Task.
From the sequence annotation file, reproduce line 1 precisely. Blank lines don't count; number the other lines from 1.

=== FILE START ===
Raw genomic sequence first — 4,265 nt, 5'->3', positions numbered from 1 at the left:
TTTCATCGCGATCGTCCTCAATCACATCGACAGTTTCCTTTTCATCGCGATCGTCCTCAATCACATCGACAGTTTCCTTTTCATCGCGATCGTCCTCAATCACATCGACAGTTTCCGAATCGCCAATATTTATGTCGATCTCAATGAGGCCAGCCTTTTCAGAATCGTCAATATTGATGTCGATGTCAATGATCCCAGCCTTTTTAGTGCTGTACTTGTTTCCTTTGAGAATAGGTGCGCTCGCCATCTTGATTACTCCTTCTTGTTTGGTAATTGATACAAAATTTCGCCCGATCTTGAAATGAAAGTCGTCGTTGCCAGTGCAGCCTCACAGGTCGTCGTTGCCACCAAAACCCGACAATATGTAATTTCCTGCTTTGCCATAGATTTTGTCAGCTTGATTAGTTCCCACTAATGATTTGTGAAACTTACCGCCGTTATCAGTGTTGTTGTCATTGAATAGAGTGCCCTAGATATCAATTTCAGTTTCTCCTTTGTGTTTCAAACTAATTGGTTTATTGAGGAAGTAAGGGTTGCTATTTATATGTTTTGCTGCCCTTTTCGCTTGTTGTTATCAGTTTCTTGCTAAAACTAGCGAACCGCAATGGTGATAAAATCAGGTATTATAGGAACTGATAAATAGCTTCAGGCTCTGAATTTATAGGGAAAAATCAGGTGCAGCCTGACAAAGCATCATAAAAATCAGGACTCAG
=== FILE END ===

Raw genomic sequence first — 4,265 nt, 5'->3', positions numbered from 1 at the left: